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Black Dogs Face a Hard Choice at Shelter
Don't judge a dog by his color
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Editor’s note: Best Friends Animal Society is kicking off their annual Back in Black 2013 campaign dedicated to finding great homes for black dogs and cats. It’s a reminder that a stigma can follow adoptable animals who are black, as they often wait longer to find their forever homes. Special adoption events will be hosted throughout the month by Best Friends Animal Sanctuary, our Los Angeles and Salt Lake City adoption centers, and participating No More Homeless Pets Network partners around the country. To learn more visit bestfriends.org.
 


When Tamara Delaney of Woodville, Wis., volunteered to find a home for a black Labrador Retriever named Jake last year, she had no idea what she was up against. Jake, cared for by a rescue group, had already waited nearly three years for a new home. And he would wait eight more months as Delaney tried to find someone to take in the big Lab.

It didn’t matter much that Jake was a sociable dog and in perfect health. Jake’s problem wasn’t his temperament—it was the color of his coat. Jake bore the stigma of the “BBD,” an acronym used to refer to big black dogs, who are frequently passed over for flashier, prettier dogs and wind up, like Jake, waiting for years to be adopted.

“Nobody wants a black-coated dog,” rescue workers told Delaney as she tried without success to find a home for Jake. And when Delaney turned to the Internet, she found that shelters across the country were overflowing with black-coated mutts.

“Please don’t overlook our black dogs,” rescue groups pleaded on their home pages above pictures of Rottweilers, Chows and Labs sporting bright bandanas. One shelter’s website just came right out with the grim truth: “The general public is not aware of how doomed black dogs are when they are brought to a pound.”

The more Delaney learned about the numbers of black dogs in shelters, the more determined she grew to make a difference—one black dog at a time. She started by adopting Jake, the overlooked Lab. But Jake would not be the only black dog in Delaney’s life.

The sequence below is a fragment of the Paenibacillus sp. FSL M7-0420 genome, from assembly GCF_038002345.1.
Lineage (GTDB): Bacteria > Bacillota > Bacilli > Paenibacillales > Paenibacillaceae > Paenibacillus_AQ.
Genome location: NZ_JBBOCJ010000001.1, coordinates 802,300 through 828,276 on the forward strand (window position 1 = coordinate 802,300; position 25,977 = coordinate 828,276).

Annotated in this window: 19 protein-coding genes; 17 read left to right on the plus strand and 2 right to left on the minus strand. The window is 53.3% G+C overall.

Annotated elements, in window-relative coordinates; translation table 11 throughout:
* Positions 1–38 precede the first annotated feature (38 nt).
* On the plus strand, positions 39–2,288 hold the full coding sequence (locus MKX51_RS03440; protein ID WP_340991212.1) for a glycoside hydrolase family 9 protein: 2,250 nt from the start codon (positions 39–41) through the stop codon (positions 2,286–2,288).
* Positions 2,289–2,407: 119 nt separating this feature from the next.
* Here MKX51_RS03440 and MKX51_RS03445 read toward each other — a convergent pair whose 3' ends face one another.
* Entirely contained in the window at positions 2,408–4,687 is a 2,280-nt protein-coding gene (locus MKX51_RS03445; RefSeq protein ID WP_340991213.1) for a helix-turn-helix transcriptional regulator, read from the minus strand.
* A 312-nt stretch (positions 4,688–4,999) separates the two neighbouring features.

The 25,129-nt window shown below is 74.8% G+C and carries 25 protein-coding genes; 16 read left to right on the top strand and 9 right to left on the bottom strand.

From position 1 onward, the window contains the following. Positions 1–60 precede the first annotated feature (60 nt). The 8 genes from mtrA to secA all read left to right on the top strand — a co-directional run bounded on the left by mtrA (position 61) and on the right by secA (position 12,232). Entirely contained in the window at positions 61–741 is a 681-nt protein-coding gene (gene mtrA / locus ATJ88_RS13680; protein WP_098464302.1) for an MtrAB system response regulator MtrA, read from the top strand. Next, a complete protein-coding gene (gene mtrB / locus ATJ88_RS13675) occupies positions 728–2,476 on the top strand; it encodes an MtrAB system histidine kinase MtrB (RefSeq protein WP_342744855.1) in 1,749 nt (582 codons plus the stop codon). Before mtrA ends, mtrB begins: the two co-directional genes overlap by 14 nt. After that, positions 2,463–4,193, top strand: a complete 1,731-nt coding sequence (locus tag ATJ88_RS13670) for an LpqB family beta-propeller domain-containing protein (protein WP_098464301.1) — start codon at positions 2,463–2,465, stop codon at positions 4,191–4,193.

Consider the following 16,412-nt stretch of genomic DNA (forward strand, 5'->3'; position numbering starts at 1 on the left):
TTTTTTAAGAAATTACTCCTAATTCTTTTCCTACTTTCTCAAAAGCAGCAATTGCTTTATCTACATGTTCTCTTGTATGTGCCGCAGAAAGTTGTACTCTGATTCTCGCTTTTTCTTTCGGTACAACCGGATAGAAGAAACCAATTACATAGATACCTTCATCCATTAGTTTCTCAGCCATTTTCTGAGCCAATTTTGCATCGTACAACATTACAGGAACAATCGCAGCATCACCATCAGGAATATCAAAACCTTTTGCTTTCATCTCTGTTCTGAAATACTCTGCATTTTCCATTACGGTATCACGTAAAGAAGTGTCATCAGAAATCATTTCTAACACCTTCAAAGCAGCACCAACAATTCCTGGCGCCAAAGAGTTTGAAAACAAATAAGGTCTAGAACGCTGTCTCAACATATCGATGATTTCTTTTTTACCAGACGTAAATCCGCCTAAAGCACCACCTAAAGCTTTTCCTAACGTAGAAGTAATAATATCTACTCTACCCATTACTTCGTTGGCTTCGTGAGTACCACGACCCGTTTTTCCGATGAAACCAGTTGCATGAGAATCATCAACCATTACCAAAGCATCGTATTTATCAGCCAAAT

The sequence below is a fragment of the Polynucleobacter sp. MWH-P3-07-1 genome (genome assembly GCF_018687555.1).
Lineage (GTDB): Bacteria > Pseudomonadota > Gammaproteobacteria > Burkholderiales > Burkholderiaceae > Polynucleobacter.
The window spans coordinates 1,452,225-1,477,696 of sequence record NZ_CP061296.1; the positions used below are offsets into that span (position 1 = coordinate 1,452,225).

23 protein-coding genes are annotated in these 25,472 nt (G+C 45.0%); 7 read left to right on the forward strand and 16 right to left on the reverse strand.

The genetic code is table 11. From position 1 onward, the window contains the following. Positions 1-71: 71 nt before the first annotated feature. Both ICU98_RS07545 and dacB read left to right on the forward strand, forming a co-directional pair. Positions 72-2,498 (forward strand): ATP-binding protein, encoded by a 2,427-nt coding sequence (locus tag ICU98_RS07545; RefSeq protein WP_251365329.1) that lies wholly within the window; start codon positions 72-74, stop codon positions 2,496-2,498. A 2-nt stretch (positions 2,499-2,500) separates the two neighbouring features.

Her newly acquired insight into the plight of the BBD inspired her to create a website devoted to them. Last November, Delaney launched www.blackpearldogs.com and named her new site “Contrary to Ordinary: The Black Pearls of the Dog World.” Since its inception, the Black Pearl Dogs website has been visited by more than 7,500 people.

“I’m starting to become a middle-person between shelters and rescues, to get their black dogs off death row,” says Delaney, whose inbox fills with email from shelters and rescue groups asking her to post pictures on her website of black dogs who were passed up on the way to the Golden Retrievers.

When Amy Chase read about Delaney’s Black Pearl site on an Internet message board this spring, she had a big black dog of her own to worry about. Five months earlier, animal control officers had dropped off Mickie, a Newfoundland mix, at the Ohio County Animal Shelter in Rising Sun, Ind., where Chase works. Looking for ways to make Mickie more interesting to those who visited the shelter, Chase highlighted his Newfie heritage, but nothing seemed to work.

To potential adoptors, “He was just another big, black, hairy dog,” recalls Chase. Mickie was scheduled for euthanasia in May, so Chase contacted Delaney, who in turn posted Mickie’s picture on the Black Pearl website. She also cross-posted it on other adoption sites, including Jen Wold’s Gemini Rottweiler and Pit Bull Rescue, where Delaney had found Jake. Before long, Mickie was no longer just another black dog, but the focus of three optimistic women and their commitment to finding him a home.

Most black dogs have to rely on shelter staff and volunteers to steer potential adoptors their way. And indeed, many shelters take extra steps to make black dogs more adoptable, according to Kate Pullen, director of animal sheltering issues at the Humane Society of the United States in Washington, D.C. Teaching the dogs tricks, putting placards on kennels highlighting the dog’s personality (“I may just be a black dog, but I know how to balance a biscuit on my nose.”), making sure multiple black dogs aren’t kenneled next to one other—anything to catch the eye and imagination of potential adoptors.

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